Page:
Behind every successful woman is more women who inspired her, lifted her up and supported her throughout her career. This is exactly the case with Mariah Owen, a 22-year-old film producer/actor/writer. We recently caught up with her to talk about what it’s like to be a woman in a male-dominated industry, her new film M.F.A. and the five women who shaped her career. Read more about this up-and-coming producer under the cut!
To younger women trying to make it in other male-dominated fields, Mariah offers this classic advice: Stay true to yourself.
“I know that sounds so cliché, but I think you just need to go for it,” she said. “Do your research. Know what you want.”
Most recently, Mariah is headed to South by Southwest to premiere her latest endeavour, M.F.A., a female vigilante thriller that stars Francesca Eastwood. The film addresses the issue of campus rape.
“Campus rape is an issue that needs to be eradicated and I don’t think people realize what an issue it is,” she said. “M.F.A. to me was a really fantastic opportunity to highlight what I stand for and believe in.”
M.F.A. was also an empowering project to work on behind the camera—Mariah was surrounded by a team of women, including a female writer and director.
“I think when women are put in key positions, it changes the set and the project completely,” she said, “[Women] are really inclusive, they work really well together and help to make the crew a wonderful team.”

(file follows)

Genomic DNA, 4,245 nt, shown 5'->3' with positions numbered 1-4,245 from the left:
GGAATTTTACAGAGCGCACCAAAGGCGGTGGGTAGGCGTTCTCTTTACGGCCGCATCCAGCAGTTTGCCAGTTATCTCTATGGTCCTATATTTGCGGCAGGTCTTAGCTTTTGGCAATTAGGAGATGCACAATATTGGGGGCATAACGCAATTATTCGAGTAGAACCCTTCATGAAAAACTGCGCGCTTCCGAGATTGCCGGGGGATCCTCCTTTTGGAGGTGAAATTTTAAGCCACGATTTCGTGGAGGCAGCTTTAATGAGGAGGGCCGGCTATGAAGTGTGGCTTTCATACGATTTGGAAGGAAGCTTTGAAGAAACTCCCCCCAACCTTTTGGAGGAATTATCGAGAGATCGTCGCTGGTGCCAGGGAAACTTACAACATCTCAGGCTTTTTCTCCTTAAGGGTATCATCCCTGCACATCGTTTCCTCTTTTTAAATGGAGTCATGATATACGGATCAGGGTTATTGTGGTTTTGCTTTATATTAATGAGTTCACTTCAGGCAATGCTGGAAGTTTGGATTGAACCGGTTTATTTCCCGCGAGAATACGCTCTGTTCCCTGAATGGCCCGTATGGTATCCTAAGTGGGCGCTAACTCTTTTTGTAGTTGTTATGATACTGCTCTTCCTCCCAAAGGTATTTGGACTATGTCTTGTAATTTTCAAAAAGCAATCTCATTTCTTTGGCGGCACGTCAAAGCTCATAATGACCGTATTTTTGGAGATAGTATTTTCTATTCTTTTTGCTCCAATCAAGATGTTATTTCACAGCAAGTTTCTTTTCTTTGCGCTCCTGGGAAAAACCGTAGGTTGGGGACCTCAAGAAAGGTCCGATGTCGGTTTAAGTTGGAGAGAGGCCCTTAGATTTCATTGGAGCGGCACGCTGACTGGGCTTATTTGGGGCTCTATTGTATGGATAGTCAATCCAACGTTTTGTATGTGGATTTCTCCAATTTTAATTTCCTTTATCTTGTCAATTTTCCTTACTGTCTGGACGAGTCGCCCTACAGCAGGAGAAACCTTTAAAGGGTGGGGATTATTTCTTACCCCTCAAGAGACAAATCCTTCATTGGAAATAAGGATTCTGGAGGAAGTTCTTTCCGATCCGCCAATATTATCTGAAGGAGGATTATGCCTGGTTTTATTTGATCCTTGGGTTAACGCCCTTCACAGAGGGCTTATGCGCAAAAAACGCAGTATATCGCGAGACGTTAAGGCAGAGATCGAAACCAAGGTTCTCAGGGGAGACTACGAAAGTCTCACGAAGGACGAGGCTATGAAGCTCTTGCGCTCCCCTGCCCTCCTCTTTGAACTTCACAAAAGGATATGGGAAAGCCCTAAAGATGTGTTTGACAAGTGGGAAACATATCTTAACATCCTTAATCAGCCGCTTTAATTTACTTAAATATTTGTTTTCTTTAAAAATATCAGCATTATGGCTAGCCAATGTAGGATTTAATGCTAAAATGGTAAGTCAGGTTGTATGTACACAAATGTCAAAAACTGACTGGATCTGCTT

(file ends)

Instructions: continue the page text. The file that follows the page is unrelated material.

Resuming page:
THE FIVE WOMEN WHO MADE ME
MY MOM, SUZIE
My entire life she raised me and she worked. I think seeing my mom work really really hard, she instilled that in me. She also showed me how to be balanced so you can still have a life and work hard.
MY CHEERLEADING COACH, NATALIE
She’s the most determined individual I’ve met. She’s pretty sassy and hardcore and she’s definitely given it to me at times. She really helped shape me into who I am.
TELEVISION PRODUCER SHONDA RHIMES
Just look at how quickly her production company Shondaland has grown! I really love how she does character development and love how vocal she is about things that matter to her. She stands up wholeheartedly for the things she believes in and respects others even if they don’t have the same opinion as her. I think that’s really important because you’re going to meet people regardless of what industry you’re in who don’t share the same opinion.
DIRECTOR KATHRYN BIGELOW
She’s the first female director to win an Oscar. That’s pretty cool. I think when people think “it’s a female writer, it’s a female director,” they think it has to be a specific marketing strategy and [for this movie], it’s not. The Hurt Locker was just a great movie. Women do have a unique eye for filmmaking. Her attention to detail and how she was able to highlight these stories—especially the story of Osama bin Laden and taking him down—It’s exciting. It’s thrilling. It’s beautiful. It’s shot amazingly.
DIRECTOR PENNY MARSHALL
She was the first women to direct a movie that grossed over $100 million dollars in the U.S. with Big. Although she doesn’t really get a lot of success for being a ground-breaking filmmaker, that’s a huge accomplishment for women. It was the late ’80s and in terms of a production, that’s a feat. It’s amazing what she did, especially when women weren’t really accepted in film making at that time. To have someone come up and do this movie and be celebrated for it makes me think other people can do it too. It doesn’t have to be this earth-shattering story, Big was just something that’s commercial, funny and fun to watch.